The Scottish Government has been consulting on a Social Isolation Strategy for Scotland, possibly the first in the world. Link to Strategy.
Feeling we belong, that we’re part of something more than just us is an important part of being human – we need to feel connected. That means different things to different people but it’s how good we feel about our lives.
We know our communities care. People often tell us they they are concerned about people with dementia and families being isolated and lonely and ask how they can help. The recent snow brought home for many of us how much we care about and rely on each other.
We can all make a difference by understanding dementia and how it impacts on peoples’ lives and making making simple human connections every day.
Getting a diagnosis of a dementia and living with a progressive condition is tough. Dementia makes it harder to keep normal life and relationships going because of its impact on memory and cognitive functions like planning and finding our way around. It can reduce our confidence and lower self esteem so we withdraw and avoid social contact and possible embarrassment.
Social attitudes, a lack of understanding of dementia and stigma make it even harder. Dementia is one of the most feared and stigmatised conditions, sometimes described as being like ‘losing’ the person. Fear creates barriers and distance, people with dementia try to hide their condition and may refuse to seek help. Friends may fall away unsure how to react or help. It’s a vicious cycle, but we can break it.
Research shows most people adapt and find their own way of coping and maintaining normal life or create a new normal! Going to the shops, chatting to neighbours, walking the dog are important daily routines that help us stay connected and give life meaning. Some people have found that life with dementia has opened up new opportunities and talents they never expected.
To find out more about what its like to live with dementia, read Wendy Mitchell’s new book: Someone I used to know . Its a remarkable insight into how dementia affected Wendy. And also have a look at the Dementia Diaries.
You can also find out more about dementia from the Alzheimer’s Society or try an online course, for example this free one from Tasmania University: Understanding Dementia. There are other free courses available!
Making a difference
Dementia increases the risks of social isolation and loneliness for people with dementia, their families and friends. Whilst we can’t cure dementias (yet) we can help people feel less lonely and isolated. The built environment and transport are critical.
Dementia friendly places – inside and outside. A dementia friendly place feels comfortable and familiar, it’s designed so people can read the room and what it’s for – does it look like a garden or a kitchen? People can find their way around. With good design, places can be not just accessible but feel good and encourage people to get out and about. Resources for doing internal or external audits are here: DEEP AUDIT TOOLS.
Getting around – walking is a very common pastime for many of us, we walk for pleasure, for a purpose, to be outside, to be social. There are lots of walking groups around and many are led by walk leaders who are trained to make walks dementia friendly. Check your local community centre or day centre to see if there are groups in your areas. Ageing Well has details of lots of activities. There are now more options for cycling – Beyond Boundaries and Cycling Without Age in Musselburgh.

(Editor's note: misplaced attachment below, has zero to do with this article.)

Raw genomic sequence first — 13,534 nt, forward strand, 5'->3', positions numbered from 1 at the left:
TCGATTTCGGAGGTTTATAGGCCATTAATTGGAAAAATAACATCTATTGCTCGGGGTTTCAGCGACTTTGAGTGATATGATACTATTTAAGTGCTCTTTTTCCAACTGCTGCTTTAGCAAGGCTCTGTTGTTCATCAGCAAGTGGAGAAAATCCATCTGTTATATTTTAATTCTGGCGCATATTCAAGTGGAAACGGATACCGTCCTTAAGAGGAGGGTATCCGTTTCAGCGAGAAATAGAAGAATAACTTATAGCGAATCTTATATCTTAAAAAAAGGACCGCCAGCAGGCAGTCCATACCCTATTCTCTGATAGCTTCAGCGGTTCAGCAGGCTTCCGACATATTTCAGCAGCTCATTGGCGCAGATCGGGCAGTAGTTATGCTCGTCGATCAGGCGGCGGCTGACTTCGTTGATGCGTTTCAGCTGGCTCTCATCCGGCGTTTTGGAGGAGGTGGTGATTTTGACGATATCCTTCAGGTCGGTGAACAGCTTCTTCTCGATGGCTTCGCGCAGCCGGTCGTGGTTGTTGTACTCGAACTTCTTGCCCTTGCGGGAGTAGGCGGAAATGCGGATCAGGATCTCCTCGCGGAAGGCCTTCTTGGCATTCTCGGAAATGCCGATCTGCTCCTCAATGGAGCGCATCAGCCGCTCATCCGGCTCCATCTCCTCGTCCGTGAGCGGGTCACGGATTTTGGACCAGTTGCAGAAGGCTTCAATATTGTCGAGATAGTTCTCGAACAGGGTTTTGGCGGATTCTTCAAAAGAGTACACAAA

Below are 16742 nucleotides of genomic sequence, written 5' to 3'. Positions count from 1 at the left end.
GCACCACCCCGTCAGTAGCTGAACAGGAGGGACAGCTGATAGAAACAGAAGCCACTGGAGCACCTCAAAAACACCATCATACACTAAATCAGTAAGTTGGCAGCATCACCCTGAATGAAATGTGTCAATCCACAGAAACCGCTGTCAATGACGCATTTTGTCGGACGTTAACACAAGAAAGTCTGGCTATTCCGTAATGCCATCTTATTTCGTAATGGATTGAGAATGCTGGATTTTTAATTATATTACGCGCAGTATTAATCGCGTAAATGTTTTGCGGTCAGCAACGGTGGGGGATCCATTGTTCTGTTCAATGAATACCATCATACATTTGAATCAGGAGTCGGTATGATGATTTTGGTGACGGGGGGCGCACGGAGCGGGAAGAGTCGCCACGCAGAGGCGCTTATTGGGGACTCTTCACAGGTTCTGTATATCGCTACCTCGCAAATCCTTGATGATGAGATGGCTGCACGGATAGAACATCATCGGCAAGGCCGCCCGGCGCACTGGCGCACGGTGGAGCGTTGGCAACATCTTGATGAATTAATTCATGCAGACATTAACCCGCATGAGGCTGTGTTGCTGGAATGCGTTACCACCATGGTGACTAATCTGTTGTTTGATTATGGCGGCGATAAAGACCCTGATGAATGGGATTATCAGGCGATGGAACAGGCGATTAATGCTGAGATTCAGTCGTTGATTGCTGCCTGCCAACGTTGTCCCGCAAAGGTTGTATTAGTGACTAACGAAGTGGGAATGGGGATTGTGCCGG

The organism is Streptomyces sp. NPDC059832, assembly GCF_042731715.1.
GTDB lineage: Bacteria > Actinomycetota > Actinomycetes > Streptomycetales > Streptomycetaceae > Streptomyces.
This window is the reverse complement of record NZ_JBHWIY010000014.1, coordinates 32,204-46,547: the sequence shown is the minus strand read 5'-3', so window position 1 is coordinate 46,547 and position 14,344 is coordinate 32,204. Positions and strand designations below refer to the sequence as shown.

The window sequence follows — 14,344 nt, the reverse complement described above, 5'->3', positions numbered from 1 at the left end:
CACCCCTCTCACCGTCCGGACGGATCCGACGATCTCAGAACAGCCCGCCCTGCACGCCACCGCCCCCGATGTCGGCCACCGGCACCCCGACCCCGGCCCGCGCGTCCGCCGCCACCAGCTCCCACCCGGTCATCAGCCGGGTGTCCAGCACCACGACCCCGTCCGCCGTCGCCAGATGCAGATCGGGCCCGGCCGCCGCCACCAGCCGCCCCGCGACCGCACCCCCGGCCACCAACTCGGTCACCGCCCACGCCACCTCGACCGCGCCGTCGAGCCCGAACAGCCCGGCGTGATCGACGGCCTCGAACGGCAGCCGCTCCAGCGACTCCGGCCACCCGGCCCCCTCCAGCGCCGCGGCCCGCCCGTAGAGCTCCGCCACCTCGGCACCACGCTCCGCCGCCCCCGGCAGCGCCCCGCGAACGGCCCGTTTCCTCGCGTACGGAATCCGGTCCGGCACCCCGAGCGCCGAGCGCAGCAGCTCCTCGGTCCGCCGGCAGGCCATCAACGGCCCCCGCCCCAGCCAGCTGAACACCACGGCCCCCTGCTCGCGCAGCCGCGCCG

A big issue is driving. Some people stop driving when they get a diagnosis – some are told to, others feel ready, some challenge decisions and get their licenses back. Families often take over as much as they can. You can read about Dr James McKillop’s experiences here: Driving With Dementia.
We have good bus services in East Lothian but there are gaps. Find out more from the East Lothian Bus Forum from RELBUS.
Dementia Friendly People
But what makes the biggest difference to social isolation is people. Tackling social isolation is about every one of us, we’re all part of the problem and the solution. We know that fear of dementia and stigma create barriers between us and undermine friendships, and that understanding dementia goes a long way to building the bridges.
But it’s what happens in real life that matters. The thing that makes the biggest difference is making a connection with another human being. A smile and nod in the street, a chat at the bus stop or whilst walking the dog – simple, daily contact that tells us we exist, we’re part of the world. Add opportunities to come together, to get to know each other at coffee mornings, events, clubs and meetings and friendships form. People in care homes can feel separate from and outside our community, we need to include everyone.
Doing our bit to tackle social isolation
In the snow, we saw the community coming together, caring about each other, helping each other out, it was magical. We felt connected, connections break social isolation.
Everyone can make a difference to tackling social isolation, there are many options! Smile and say hello, make time to chat to neighbours and in the street, find out about dementia, pop into the local care home.
If you can do more and would like to support people with dementia, their families and friends be more involved in your community, get in touch….
Together, let’s make communities where we all live and not exist.